In 1976, the IPS’s destiny became irrevocably linked with the international human rights movement when agents of the Chilean dictator Augusto Pinochet assassinated two IPS members in a car bomb attack on Washington's Embassy Row. Mueller opens Democracy’s Think Tank with this incident and employs chapter 5 to expand and explore it in more detail, demonstrating how the Cold War prism warped the US approach to human rights and globalisation, and fuelled the propping up of dictators to maintain an East-West axis. Here, there is insightful analysis of the IPS’s intellectual battle with President Jimmy Carter, who had proposed a post-Cold War framework driven by human rights concerns but whose approach to foreign policy, according to the IPS, was dictated by the same anti-communist folly of his predecessors.

Furthermore, Mueller also demonstrates how the IPS took aim at the institutions that sustained the liberal capitalist order and sought to dismantle the military-industrial complex that dictated geopolitical relations, opposing, for example, NATO and the IMF, which the IPS argued precluded ‘the people’ in the various countries from choosing their own path forward. The concluding chapter shifts the gaze to examine the role of ‘the people’ in their attempts to abolish nuclear weapons through grassroots protest and transnational activism. By operating at the nexus of research, advocacy, and grassroots activism, we see how the IPS sought to provide ‘the people’ with the ammunition needed to confront the political establishment and transform ideas into action.

Across each of these chapters, Mueller outlines how the IPS played a significant role in offering alternate paths towards a more democratic global order. But this is all against the backdrop of a resurgent conservatism in the domestic realm. Indeed, at the same time as the IPS was calling for ideological pluralism across the globe and challenging the ‘myths’ of the Soviet threat at home, Soviet actions were fuelling the rise of a hard-line, hawkish wing in the Republican Party. Cold War flashpoints in Africa, such as the Ogaden crisis, and the Soviet invasion of Afghanistan in the late 1970s provided the gasoline to help propel Ronald Reagan to the White House for example, setting the tone for a significant escalation of tensions in the early 1980s. Here, Mueller highlights how the IPS was often wrongly branded a bastion for Soviet apologists, given that its doctrine determined that US actions contributed far more to destabilising the global order than Soviet activities. According to Mueller though, laying the blame for the US-Soviet rivalry at the door of the US ‘allowed IPS intellectuals to retain the belief that the institute could end the Cold War by speaking truth to power’ (p.179), which, as noted above, was their entire raison d'être.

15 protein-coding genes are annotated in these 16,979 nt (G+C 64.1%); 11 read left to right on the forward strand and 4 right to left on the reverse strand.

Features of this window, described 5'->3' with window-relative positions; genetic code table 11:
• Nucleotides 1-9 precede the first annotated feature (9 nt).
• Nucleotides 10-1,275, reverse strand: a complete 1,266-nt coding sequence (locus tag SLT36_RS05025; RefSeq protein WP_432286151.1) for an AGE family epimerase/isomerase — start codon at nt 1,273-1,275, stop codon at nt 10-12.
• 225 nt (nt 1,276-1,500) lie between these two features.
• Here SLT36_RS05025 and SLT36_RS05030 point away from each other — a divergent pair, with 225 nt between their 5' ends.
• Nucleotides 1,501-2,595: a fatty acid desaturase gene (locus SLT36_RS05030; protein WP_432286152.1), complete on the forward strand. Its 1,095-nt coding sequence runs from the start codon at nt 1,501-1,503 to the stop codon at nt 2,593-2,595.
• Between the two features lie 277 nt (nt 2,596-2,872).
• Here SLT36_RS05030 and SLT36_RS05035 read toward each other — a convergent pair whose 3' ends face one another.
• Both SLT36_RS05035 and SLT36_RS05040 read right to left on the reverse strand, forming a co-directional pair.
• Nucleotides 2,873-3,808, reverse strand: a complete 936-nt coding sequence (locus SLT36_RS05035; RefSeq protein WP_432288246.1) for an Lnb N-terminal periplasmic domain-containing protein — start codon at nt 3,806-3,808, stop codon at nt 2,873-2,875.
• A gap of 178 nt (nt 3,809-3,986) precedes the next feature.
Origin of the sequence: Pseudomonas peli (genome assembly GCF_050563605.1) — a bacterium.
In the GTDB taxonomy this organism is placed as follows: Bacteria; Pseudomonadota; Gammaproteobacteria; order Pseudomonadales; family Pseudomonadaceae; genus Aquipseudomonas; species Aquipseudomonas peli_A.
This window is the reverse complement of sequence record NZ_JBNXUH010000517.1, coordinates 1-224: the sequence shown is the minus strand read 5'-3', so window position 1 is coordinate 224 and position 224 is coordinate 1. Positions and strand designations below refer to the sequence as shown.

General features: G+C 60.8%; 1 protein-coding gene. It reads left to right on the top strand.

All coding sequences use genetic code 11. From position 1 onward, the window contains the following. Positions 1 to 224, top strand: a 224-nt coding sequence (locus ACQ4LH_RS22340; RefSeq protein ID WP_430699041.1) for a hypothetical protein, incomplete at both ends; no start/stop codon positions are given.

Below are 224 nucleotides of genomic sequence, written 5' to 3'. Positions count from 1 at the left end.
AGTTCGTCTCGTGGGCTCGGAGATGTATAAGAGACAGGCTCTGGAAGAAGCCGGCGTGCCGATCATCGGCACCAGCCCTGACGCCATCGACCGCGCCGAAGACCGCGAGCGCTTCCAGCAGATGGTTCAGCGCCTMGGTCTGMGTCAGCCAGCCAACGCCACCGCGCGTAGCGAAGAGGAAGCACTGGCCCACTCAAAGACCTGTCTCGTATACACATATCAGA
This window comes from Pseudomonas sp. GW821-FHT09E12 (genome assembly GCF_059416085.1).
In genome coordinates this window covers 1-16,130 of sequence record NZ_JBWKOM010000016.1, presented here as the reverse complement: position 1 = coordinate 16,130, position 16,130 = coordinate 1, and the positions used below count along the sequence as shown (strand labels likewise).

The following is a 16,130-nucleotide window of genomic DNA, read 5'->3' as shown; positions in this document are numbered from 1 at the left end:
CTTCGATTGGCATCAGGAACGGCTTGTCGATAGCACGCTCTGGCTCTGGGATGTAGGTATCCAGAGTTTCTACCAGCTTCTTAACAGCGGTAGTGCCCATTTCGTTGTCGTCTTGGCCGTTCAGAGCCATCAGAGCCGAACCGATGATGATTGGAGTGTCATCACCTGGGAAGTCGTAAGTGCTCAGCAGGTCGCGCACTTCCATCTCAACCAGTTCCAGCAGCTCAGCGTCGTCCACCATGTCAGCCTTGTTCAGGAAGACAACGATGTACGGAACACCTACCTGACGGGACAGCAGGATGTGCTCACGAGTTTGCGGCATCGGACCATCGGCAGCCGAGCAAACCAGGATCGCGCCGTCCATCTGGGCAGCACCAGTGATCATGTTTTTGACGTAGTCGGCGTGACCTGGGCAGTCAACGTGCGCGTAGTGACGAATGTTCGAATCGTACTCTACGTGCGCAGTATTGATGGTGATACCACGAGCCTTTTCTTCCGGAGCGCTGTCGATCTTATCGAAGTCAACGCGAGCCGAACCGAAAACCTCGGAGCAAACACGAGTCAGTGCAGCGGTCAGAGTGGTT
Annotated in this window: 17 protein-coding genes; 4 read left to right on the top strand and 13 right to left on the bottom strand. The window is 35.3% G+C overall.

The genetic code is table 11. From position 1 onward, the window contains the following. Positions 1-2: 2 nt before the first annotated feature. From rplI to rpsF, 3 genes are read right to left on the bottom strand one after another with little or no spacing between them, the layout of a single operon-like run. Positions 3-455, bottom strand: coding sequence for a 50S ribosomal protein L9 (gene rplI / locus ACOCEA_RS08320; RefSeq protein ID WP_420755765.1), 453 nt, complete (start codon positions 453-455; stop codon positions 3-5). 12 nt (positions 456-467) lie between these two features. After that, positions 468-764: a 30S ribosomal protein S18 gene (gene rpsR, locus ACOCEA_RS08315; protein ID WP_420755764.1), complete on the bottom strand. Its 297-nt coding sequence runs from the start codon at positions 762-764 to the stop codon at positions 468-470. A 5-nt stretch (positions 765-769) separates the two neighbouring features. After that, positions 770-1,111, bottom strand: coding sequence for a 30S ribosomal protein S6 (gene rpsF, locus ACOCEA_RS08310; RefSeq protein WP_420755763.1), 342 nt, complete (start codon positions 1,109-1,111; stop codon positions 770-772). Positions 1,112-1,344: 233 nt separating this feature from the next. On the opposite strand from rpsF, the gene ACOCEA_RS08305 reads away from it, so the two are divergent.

This book offers a thought-provoking look at a radical outpost in the Washington policy universe. While it is true that conservatives in the latter half of the Twentieth Century proved particularly adept at institution building, Democracy’s Think Tank showcases the power of a less well-known progressive think tank fighting to remake the world. Indeed, as Mueller shows, at the same time as the US established itself as a superpower, the IPS sought to move it away from a militarized economy by developing a global order that restored ‘power’ to the people and allowed democracy to flourish unimpeded. While the IPS ultimately failed to shape US foreign policy, their ideas still mattered. As Mueller notes in closing: The IPS’s ‘unrealized experiments are just as relevant today as during the Cold War… contemporary critics of American empire would benefit from looking at the blueprints designed at democracy’s think tank’ (p.226).



Dr. Joe J. Ryan-Hume is a John W. Kluge fellow at the Library of Congress and a Senior Clerk at the Scottish Parliament.